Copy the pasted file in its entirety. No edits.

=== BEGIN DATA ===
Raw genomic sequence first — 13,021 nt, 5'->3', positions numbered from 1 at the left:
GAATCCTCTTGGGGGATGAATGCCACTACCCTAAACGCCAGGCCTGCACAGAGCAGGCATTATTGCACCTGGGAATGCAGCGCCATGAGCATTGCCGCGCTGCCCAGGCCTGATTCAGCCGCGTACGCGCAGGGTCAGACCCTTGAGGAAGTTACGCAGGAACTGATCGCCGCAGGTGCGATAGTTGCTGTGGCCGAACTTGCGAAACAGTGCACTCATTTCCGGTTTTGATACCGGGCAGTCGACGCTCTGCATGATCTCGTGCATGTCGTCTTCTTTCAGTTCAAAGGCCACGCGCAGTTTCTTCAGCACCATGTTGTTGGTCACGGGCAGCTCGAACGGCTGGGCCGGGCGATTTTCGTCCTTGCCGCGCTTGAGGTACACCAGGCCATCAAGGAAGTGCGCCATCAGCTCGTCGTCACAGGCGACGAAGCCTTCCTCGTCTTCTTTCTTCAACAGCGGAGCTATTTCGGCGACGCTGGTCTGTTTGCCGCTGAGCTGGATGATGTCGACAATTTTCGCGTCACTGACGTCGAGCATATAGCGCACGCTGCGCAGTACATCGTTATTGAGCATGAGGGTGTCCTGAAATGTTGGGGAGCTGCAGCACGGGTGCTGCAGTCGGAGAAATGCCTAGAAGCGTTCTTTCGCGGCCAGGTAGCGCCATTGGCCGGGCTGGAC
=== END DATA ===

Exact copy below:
Raw genomic sequence first — 13,021 nt, 5'->3', positions numbered from 1 at the left:
GAATCCTCTTGGGGGATGAATGCCACTACCCTAAACGCCAGGCCTGCACAGAGCAGGCATTATTGCACCTGGGAATGCAGCGCCATGAGCATTGCCGCGCTGCCCAGGCCTGATTCAGCCGCGTACGCGCAGGGTCAGACCCTTGAGGAAGTTACGCAGGAACTGATCGCCGCAGGTGCGATAGTTGCTGTGGCCGAACTTGCGAAACAGTGCACTCATTTCCGGTTTTGATACCGGGCAGTCGACGCTCTGCATGATCTCGTGCATGTCGTCTTCTTTCAGTTCAAAGGCCACGCGCAGTTTCTTCAGCACCATGTTGTTGGTCACGGGCAGCTCGAACGGCTGGGCCGGGCGATTTTCGTCCTTGCCGCGCTTGAGGTACACCAGGCCATCAAGGAAGTGCGCCATCAGCTCGTCGTCACAGGCGACGAAGCCTTCCTCGTCTTCTTTCTTCAACAGCGGAGCTATTTCGGCGACGCTGGTCTGTTTGCCGCTGAGCTGGATGATGTCGACAATTTTCGCGTCACTGACGTCGAGCATATAGCGCACGCTGCGCAGTACATCGTTATTGAGCATGAGGGTGTCCTGAAATGTTGGGGAGCTGCAGCACGGGTGCTGCAGTCGGAGAAATGCCTAGAAGCGTTCTTTCGCGGCCAGGTAGCGCCATTGGCCGGGCTGGAC